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Roll call

Ephesians 6:10-20; John 6:56-69

Of all the questions in scripture, the single most poignant one may be recorded in the sixth chapter of the Gospel of John. Jesus has just finished giving what is regarded as one of his difficult sayings (though a friend once asked which of Jesus’ sayings is not difficult). This one spoke of the need for people to eat his flesh and drink his blood, and the difficulty involved for anyone who wanted to follow him.

Because of this, the writer says, “many of his disciples turned back and no longer went about with him.” It is striking that John uses the word “disciples” for those who turn back; these are apparently not just casual listeners, not the folks who show up only at Christmas and Easter. These people have been teaching Sunday school and working in the nursery, and when longtime pillars start leaving the church we get a little restless; people want to bring in consultants and do focus groups to diagnose the problem.

So Jesus called the Twelve together and put the question to them with unsettling directness: Do you also wish to go away?

I wonder how Jesus asked the question. I wonder if there was an edge to it—was he issuing a challenge? I sometimes imagine that he asked it sadly. Maybe he asked it with a sigh, his shoulders sagging a little. Maybe it was hard to see people who had been counted on as followers leave—to see many followers leave. There is something humbling about having to ask such a question.

Do you also wish to go away? I wonder sometimes how I would have responded to the question. Because at times the truth is I do wish to go away. I don’t like thinking this about myself. But in times of temptation, in times when I deceive other people to avoid trouble or get what I want, in times when I deliberately close my eyes to the sight of those who are poor or marginalized because I don’t want to feel guilty or bother to help, I too am one of the ones who wish to go away.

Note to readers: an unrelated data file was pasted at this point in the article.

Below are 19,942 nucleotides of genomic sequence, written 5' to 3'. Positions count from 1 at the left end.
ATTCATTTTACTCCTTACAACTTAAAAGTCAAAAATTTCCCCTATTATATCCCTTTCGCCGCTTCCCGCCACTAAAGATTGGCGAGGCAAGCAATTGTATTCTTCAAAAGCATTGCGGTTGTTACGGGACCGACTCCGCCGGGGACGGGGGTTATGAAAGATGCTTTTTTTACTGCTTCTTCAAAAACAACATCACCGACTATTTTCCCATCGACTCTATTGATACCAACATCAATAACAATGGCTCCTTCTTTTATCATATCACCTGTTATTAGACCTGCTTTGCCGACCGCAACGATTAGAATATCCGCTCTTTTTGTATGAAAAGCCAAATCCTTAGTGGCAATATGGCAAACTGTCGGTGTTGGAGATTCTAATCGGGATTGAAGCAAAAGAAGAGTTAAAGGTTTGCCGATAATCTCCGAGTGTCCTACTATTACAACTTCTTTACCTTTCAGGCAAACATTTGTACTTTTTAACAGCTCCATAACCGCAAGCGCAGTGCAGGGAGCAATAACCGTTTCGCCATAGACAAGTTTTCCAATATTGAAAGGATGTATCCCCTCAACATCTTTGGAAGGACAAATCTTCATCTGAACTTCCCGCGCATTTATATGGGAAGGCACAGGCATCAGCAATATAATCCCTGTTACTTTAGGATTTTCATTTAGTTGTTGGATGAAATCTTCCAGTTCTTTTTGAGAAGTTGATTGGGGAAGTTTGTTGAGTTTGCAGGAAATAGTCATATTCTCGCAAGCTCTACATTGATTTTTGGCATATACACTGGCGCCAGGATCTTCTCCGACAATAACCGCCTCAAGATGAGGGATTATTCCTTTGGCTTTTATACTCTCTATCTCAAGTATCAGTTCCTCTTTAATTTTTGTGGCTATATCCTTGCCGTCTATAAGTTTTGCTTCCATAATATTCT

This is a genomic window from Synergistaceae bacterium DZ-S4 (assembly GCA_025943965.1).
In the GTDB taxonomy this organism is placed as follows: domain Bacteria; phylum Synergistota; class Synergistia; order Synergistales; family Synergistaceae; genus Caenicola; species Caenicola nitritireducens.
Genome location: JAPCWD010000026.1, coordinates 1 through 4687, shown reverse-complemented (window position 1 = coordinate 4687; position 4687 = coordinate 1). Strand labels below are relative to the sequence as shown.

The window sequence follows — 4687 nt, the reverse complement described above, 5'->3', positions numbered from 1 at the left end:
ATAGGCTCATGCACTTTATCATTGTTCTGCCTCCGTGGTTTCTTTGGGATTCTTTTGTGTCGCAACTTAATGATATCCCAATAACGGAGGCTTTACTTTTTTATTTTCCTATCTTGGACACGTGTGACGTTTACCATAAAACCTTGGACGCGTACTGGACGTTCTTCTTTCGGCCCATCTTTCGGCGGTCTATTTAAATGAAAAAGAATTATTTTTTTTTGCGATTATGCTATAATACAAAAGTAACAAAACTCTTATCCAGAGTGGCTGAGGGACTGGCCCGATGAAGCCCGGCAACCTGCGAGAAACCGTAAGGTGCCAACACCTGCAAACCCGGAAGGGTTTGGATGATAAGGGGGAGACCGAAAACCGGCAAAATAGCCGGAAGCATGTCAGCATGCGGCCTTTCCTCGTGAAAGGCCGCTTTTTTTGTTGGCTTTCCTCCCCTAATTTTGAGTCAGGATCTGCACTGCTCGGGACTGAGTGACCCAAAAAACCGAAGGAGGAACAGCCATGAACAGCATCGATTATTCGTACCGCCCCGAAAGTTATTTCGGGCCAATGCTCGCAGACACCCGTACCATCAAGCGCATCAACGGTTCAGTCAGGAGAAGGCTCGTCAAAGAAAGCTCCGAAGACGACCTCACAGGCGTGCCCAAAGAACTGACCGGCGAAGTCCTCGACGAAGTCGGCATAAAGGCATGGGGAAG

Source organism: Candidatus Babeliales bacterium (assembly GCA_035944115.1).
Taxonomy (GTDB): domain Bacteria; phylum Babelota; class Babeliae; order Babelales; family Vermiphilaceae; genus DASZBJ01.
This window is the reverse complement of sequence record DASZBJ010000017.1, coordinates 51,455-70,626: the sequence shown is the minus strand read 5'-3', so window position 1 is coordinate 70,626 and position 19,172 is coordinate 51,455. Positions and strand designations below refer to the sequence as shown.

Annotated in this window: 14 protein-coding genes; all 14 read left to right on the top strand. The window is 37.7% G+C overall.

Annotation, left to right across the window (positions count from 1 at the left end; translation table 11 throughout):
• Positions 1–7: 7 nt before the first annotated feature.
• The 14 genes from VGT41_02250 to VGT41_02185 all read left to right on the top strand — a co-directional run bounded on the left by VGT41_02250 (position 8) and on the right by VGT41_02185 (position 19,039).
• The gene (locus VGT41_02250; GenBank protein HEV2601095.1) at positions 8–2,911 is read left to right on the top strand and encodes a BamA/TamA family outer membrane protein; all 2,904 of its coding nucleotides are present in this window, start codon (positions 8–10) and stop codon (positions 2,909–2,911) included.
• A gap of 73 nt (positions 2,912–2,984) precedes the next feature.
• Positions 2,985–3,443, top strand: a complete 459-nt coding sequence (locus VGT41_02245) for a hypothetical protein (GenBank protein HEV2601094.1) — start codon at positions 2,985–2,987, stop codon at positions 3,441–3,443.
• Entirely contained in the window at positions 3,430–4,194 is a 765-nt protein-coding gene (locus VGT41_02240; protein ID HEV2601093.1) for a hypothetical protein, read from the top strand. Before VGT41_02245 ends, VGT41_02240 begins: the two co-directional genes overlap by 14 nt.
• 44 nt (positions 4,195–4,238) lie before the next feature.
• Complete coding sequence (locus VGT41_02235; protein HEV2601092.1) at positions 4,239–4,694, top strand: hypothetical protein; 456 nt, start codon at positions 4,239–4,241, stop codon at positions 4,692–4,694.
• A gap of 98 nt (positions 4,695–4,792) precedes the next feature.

Do you also wish to go away? Peter’s response is striking. He doesn’t say yes, of course, but he doesn’t quite say no either. Instead, in good Jesus-style, he answers back with another question: To whom else can we go? It is not, perhaps, the most flattering answer in the world, but it is honest. It’s a little reminiscent of Winston Churchill’s famous description of democracy as the worst form of government except for every other form that has ever been tried. Following Jesus may not always be easy, or pleasant, or even totally comprehensible, but when it comes to the eternal-life business, to tell the truth there’s not much out there in the way of alternatives.

As ethicist Lewis Smedes said, “This is where the trolley stops . . . Without Jesus we are stuck with two options: utopian illusion or deadly despair. I scorn illusion. I dread despair. So I put all my money on Jesus.”

Do you also wish to go away? The young church at Ephesus is struggling to maintain its existence when the worship of Artemis or Caesar or Mammon are so much more attractive alternatives. Paul ends a letter to the Ephesians with an extended metaphor that sounds violently unattractive in our day: “Put on the whole armor of God, so that you may be able to stand against the wiles of the devil.”

Apparently Paul did not expect following Jesus to be easy. He talks about the life of those in the church as if its going to be a kind of war. Ben Patterson writes that no soldier ever exclaimed in hurt tones during a battle: “Hey—they’re shooting at me.” Getting shot at is more or less what you expect when you sign up.

Paul, however, knew that the citizens of Ephesus saw helmets and breastplates, shields and swords, every day. Rome did not always speak softly, but it carried a big stick. Paul tells everyone to gear up for battle, but it is a different kind of battle. It is marked by truth—which is the first casualty of war. Its advance is marked by salvation—healing, wholeness, rather than body bags. Its gospel—its good news, the headlines of the PR department—is peace. Walter Bruggemann has written that the ancient texts of scripture can be read as subversive material, as a way for those without power to undermine and conspire against the damage being done by the “rulers and authorities.” Few texts are more subversive than Paul’s words at the end of this letter.

Do you also wish to go away? Jim Wallis writes that when the South African government canceled a political rally against apartheid, Desmond Tutu led a worship service in St. George’s Cathedral. The walls were lined with soldiers and riot police carrying guns and bayonets, ready to close it down. Bishop Tutu began to speak of the evils of the apartheid system—how the rulers and authorities that propped it up were doomed to fail. He pointed a finger at the police who were there to record his words: “You may be powerful—very powerful—but you are not God. God cannot be mocked. You have already lost.”

Then, in a moment of unbearable tension, the bishop seemed to soften. Coming out from behind the pulpit, he flashed that radiant Tutu smile and began to bounce up and down with glee. “Therefore, since you have already lost, we are inviting you to join the winning side.”

The crowd roared, the police melted away, and the people began to dance. Don’t go away, Paul says. Put on your armor and dance. I am inviting you to join the winning side.

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